Dr Matthew Chen graduated from Barts and the London, Queen Mary University of London in 2010 and was admitted as a member into the Royal College of Physicians in 2015. He has a passion for geriatric healthcare in the community and is currently in his final year of Senior Residency in Geriatric Medicine.
Development and Implementation of Standardized Dementia Education Material for Caregivers to Improve Knowledge on Dementia and Reduce Caregiver Stress
Background: Caring for a person with dementia (PWD) can lead to significant caregiver stress, which has been associated with increased morbidity. While there is evidence that dementia education to caregivers can reduce stress, there is a lack of standardization in the delivery of information and paucity of practical advice to aid caregivers in caring for their loved ones with dementia.
Objective: To improve the knowledge on dementia and reduce caregiver stress in caregivers of PWDs who have been admitted to the acute geriatric ward over the course of 6 months.
Methods: Factors for inadequate dementia education were analyzed. Standardized dementia educational material with multidisciplinary input was created. The material would be tailored to the PWD, depending on their dementia staging, coupled with person-specific physical therapy and dietary advice. Caregivers of patients admitted to acute geriatric ward were recruited. Validated tools (Dementia Knowledge Assessment Tool version 2, Zarit Burden Interview (ZBI)) were used to assess caregiver knowledge of dementia and screen for caregiver stress in the ward prior to dementia education and 1 month post-discharge via follow-up phone call. Results of pre- and post-implementation of the new material were analyzed.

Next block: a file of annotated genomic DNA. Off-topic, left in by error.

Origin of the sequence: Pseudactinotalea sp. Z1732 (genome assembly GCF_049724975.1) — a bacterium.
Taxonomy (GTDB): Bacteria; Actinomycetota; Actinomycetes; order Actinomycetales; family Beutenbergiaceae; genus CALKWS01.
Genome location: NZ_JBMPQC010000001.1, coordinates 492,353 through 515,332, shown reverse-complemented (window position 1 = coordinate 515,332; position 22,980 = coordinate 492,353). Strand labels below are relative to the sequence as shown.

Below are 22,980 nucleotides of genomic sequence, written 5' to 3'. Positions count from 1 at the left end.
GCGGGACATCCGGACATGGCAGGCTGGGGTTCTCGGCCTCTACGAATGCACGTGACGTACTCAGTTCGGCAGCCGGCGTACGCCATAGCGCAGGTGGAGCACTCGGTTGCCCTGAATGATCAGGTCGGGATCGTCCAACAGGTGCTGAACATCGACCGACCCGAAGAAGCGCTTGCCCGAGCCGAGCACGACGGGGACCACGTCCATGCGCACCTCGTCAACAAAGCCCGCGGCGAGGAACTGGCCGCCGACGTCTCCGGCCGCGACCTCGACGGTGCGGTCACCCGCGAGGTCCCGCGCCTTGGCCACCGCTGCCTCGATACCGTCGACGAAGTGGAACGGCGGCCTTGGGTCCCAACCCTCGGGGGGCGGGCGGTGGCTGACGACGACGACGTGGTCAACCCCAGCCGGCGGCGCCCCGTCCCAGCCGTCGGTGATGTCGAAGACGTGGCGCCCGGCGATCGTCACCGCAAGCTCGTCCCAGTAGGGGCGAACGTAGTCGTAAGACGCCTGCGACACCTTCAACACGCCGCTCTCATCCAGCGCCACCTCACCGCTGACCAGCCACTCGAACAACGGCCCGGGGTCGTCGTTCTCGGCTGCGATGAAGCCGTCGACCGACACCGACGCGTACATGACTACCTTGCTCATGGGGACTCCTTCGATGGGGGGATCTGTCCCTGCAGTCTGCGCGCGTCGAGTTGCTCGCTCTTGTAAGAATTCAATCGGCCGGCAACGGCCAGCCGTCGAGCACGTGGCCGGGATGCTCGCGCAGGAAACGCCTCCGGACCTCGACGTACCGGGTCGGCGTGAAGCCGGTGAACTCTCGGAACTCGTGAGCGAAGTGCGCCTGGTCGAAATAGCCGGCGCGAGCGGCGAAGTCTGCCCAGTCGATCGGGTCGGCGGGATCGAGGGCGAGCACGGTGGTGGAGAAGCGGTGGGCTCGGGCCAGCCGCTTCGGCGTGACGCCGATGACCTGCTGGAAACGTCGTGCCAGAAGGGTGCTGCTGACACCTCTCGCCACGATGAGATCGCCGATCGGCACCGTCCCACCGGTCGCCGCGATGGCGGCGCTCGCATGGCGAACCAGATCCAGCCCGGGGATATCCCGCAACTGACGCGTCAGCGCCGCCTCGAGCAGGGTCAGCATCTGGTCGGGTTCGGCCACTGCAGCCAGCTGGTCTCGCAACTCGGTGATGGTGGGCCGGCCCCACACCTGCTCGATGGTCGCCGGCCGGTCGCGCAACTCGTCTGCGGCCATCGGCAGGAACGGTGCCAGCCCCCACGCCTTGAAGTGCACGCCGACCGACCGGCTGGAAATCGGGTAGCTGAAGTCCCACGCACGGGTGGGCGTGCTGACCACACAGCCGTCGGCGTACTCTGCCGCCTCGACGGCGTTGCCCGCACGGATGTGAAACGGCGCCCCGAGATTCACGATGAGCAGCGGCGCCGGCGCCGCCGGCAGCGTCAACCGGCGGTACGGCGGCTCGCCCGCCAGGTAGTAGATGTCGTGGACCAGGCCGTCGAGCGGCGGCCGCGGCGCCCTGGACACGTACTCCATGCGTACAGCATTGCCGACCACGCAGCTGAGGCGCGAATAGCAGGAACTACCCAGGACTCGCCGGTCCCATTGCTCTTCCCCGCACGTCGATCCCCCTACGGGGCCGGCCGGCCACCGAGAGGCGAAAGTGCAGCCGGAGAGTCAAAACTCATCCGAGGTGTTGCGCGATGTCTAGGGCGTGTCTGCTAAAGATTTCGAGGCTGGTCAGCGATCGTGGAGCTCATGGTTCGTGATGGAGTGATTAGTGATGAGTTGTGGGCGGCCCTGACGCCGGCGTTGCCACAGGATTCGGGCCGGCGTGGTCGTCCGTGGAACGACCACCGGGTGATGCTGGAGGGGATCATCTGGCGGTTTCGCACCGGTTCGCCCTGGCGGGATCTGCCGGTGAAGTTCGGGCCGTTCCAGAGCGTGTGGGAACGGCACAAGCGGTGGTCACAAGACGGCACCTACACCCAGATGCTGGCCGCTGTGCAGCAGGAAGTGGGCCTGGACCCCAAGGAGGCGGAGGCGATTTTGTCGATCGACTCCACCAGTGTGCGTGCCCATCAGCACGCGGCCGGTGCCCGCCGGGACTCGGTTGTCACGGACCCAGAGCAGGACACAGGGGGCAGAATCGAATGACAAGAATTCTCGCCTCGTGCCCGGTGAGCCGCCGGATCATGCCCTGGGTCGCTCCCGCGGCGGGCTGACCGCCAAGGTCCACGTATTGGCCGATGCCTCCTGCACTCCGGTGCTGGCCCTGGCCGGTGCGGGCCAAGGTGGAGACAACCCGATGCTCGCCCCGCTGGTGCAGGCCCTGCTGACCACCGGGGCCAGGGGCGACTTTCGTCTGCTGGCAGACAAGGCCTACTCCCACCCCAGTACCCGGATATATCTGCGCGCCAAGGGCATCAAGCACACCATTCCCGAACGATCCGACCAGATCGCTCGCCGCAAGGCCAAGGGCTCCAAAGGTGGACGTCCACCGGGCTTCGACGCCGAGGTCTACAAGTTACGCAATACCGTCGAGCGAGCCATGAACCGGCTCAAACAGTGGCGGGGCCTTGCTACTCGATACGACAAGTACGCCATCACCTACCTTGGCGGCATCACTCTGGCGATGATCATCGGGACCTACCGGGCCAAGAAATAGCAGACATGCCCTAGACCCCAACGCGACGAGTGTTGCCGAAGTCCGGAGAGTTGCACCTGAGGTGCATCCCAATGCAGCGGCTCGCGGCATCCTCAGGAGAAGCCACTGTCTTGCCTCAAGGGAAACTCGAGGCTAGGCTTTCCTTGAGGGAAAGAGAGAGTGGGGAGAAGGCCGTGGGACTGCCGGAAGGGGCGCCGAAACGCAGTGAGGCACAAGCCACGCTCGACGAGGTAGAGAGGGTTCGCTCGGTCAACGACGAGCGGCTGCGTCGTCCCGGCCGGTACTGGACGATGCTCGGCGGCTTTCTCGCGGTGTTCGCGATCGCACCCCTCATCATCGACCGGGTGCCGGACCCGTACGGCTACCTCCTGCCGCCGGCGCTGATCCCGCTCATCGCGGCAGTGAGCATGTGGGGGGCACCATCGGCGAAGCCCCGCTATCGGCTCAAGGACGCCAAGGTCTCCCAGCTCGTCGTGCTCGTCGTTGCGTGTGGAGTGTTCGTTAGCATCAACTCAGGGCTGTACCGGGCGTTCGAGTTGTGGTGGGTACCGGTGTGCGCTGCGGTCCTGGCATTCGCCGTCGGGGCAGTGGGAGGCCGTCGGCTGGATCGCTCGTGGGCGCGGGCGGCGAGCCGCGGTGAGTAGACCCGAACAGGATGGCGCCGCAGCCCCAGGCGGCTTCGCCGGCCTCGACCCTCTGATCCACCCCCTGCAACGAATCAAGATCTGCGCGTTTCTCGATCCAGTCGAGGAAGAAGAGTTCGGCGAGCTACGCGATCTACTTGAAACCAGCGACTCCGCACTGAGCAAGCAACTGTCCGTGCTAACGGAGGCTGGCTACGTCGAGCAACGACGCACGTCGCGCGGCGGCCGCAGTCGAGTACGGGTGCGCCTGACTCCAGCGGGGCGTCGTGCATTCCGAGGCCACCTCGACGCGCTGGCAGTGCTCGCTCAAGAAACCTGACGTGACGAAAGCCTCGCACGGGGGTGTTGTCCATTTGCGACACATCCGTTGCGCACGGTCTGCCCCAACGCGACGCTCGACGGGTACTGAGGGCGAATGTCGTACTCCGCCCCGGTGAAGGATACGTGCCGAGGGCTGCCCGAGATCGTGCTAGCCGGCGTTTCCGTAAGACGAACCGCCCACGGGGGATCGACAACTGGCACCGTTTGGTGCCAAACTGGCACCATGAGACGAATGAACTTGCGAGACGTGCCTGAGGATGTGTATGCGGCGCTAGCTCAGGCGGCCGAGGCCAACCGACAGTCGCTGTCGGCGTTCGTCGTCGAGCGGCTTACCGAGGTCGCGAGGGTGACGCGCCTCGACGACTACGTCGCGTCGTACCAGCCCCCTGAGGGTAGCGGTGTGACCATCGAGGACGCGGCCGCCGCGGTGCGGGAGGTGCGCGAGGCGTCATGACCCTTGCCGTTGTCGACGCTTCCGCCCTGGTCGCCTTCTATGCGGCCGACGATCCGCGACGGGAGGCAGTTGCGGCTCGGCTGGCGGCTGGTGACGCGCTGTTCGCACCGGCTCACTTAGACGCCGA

Results: 37 caregivers were recruited. 58.6% were female. Mean age was 56.7 ± 8.8. 82.8% were Chinese, 10.3% Indian, and 6.9% Malay. 71.4% were either a son or daughter. 73.9% were married. 76.4% spent at least 50% of their time in caregiving. 10% of caregivers had to quit their previous job to be a caregiver. 78.9% of caregivers had at least 6 years of formal education. With existing material, while there was a 4.5% improvement in their knowledge of dementia, there was a rise of 44.7% in terms of caregiver stress. With the new dementia educational material, the improvement in knowledge of dementia was sustained at 2%, while caregiver stress was reduced by 3.8%. Delving into individual components of the ZBI, caregivers were more certain about what to do with their relatives after using the new material, with an improvement from 23.8% to 42.9%.
Conclusion: While our new dementia educational material did not increase knowledge significantly, it played a role in reducing caregiver stress in PWD caregivers. Caregivers were more certain about how to care for PWD after using the new material. Future work will include enhancing our educational material by gathering feedback from caregivers, harnessing technology to provide more engaging material, and expand the use hospital-wide and to the community.